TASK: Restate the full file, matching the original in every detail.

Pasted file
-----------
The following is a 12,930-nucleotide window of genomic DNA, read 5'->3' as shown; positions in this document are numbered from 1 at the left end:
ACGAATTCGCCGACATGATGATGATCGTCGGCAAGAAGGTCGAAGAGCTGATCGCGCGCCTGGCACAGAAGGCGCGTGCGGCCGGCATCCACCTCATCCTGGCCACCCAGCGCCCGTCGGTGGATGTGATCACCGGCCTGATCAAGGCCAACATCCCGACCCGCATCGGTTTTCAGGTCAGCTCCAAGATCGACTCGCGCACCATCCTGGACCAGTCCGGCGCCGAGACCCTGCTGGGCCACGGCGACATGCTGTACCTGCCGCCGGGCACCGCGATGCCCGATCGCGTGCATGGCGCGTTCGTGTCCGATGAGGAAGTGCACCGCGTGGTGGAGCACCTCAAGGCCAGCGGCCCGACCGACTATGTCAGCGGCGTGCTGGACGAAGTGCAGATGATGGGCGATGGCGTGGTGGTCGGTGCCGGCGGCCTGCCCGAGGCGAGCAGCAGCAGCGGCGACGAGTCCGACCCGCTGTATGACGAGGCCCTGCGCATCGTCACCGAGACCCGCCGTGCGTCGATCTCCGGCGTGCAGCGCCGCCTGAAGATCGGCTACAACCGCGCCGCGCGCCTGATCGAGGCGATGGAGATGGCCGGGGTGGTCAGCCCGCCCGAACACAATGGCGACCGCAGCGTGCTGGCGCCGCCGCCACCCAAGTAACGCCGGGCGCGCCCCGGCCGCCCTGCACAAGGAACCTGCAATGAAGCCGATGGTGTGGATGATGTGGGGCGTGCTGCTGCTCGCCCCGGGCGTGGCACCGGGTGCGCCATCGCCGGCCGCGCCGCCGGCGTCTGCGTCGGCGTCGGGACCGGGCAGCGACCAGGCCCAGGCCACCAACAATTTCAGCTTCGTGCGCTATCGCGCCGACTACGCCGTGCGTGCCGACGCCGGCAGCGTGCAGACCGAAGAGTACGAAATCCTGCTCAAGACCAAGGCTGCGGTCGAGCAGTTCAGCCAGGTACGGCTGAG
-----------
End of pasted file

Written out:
The following is a 12,930-nucleotide window of genomic DNA, read 5'->3' as shown; positions in this document are numbered from 1 at the left end:
ACGAATTCGCCGACATGATGATGATCGTCGGCAAGAAGGTCGAAGAGCTGATCGCGCGCCTGGCACAGAAGGCGCGTGCGGCCGGCATCCACCTCATCCTGGCCACCCAGCGCCCGTCGGTGGATGTGATCACCGGCCTGATCAAGGCCAACATCCCGACCCGCATCGGTTTTCAGGTCAGCTCCAAGATCGACTCGCGCACCATCCTGGACCAGTCCGGCGCCGAGACCCTGCTGGGCCACGGCGACATGCTGTACCTGCCGCCGGGCACCGCGATGCCCGATCGCGTGCATGGCGCGTTCGTGTCCGATGAGGAAGTGCACCGCGTGGTGGAGCACCTCAAGGCCAGCGGCCCGACCGACTATGTCAGCGGCGTGCTGGACGAAGTGCAGATGATGGGCGATGGCGTGGTGGTCGGTGCCGGCGGCCTGCCCGAGGCGAGCAGCAGCAGCGGCGACGAGTCCGACCCGCTGTATGACGAGGCCCTGCGCATCGTCACCGAGACCCGCCGTGCGTCGATCTCCGGCGTGCAGCGCCGCCTGAAGATCGGCTACAACCGCGCCGCGCGCCTGATCGAGGCGATGGAGATGGCCGGGGTGGTCAGCCCGCCCGAACACAATGGCGACCGCAGCGTGCTGGCGCCGCCGCCACCCAAGTAACGCCGGGCGCGCCCCGGCCGCCCTGCACAAGGAACCTGCAATGAAGCCGATGGTGTGGATGATGTGGGGCGTGCTGCTGCTCGCCCCGGGCGTGGCACCGGGTGCGCCATCGCCGGCCGCGCCGCCGGCGTCTGCGTCGGCGTCGGGACCGGGCAGCGACCAGGCCCAGGCCACCAACAATTTCAGCTTCGTGCGCTATCGCGCCGACTACGCCGTGCGTGCCGACGCCGGCAGCGTGCAGACCGAAGAGTACGAAATCCTGCTCAAGACCAAGGCTGCGGTCGAGCAGTTCAGCCAGGTACGGCTGAG